On the night of March 18, a group of youngsters attacked the Trombay police station in suburban Mumbai with glass bottles and paver blocks, injuring 15 policemen. The mob also set a police jeep on fire. The police resorted to a lathi charge and fired plastic bullets at the mob, injuring two.

The trigger for the violence was an image posted on Facebook by a person identified as Arvind Chinwa that denigrated the Kaabah, the holiest shrine of Muslims, which lies in Mecca. Chinwa has been arrested as have 29 others accused of the attack, who have been charged with attempt to murder. Three minors have been sent to a juvenile home.

Why did the situation get out of hand?

Cheetah Camp is a sprawling Muslim-dominated slum in northeastern Mumbai, infamous for its high school drop out rate and for widespread drug abuse. It falls in M-East ward – the poorest ward of the city’s municipal corporation. It became a tinderbox last week due to irresponsible and immature political leaders on one side, and a clueless police force on the other.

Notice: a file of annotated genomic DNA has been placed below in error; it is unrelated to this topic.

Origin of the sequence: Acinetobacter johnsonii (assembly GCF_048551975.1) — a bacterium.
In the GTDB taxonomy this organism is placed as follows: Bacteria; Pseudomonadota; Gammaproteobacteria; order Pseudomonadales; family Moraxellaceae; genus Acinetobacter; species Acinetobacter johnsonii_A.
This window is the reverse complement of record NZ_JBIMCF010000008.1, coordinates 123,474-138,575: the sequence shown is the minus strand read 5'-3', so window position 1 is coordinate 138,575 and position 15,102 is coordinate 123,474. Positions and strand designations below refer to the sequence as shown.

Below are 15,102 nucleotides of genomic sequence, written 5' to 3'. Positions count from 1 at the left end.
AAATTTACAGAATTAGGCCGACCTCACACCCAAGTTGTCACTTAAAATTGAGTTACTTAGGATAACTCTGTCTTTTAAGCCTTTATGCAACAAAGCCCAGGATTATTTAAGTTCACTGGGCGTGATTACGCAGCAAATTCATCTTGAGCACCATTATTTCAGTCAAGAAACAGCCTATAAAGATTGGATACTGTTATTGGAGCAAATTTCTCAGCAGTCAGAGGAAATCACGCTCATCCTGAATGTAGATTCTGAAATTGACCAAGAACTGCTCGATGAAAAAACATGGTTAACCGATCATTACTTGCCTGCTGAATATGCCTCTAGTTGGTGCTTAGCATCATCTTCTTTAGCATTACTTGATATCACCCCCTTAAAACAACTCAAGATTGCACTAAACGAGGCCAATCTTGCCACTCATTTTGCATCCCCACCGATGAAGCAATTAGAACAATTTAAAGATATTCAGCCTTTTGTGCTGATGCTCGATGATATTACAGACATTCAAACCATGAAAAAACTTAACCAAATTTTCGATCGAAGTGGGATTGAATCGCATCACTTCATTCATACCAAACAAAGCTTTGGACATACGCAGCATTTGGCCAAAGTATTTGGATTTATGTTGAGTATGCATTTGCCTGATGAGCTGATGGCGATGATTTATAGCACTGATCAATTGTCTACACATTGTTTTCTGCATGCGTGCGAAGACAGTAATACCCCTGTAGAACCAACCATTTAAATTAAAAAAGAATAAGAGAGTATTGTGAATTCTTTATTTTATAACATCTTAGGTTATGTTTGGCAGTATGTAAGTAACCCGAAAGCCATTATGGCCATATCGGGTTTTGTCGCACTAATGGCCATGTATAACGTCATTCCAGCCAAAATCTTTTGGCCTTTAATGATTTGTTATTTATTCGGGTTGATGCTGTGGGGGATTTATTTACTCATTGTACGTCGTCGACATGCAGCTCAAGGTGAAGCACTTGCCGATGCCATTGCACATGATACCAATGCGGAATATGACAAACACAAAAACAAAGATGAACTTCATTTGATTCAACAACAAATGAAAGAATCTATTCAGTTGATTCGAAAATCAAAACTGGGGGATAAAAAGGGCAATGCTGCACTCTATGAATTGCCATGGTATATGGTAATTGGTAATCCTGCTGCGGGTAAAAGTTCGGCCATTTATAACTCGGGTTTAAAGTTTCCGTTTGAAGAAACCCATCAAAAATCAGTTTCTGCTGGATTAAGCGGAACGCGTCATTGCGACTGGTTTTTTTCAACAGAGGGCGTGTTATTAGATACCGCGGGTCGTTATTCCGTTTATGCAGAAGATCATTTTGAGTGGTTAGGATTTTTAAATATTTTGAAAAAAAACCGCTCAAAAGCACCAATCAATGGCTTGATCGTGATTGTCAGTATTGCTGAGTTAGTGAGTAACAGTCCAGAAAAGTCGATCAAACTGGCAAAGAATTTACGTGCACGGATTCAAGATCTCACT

Ever since the Bharatiya Janata Party swept the Uttar Pradesh Assembly polls, Facebook and WhatsApp have been inundated with high-pitched communal messages. Yet, the police in this area, which is classified as sensitive, came to know about Chinwa’s offensive Facebook post only late on Saturday night, after it was brought to their notice by aides of Shahnawaz Shaikh, the newly-elected All India Majlis-e-Ittehadul Muslimeen municipal corporator from the area. Shaikh is also under arrest.

Arresting Chinwa and filing a First Information Report against him took over an hour-and-a-half, which is fairly routine given the way police stations work. However, for the restive, swelling crowd of youngsters outside the police station, this was too long.

“The police could have just called us,” said Abul Hasan, who runs a school down the road from the police station. “A similar volatile situation had arisen in 2004, and the then inspector in charge of law and order had asked some of us to come and address the crowd over the police wireless system. That had worked.”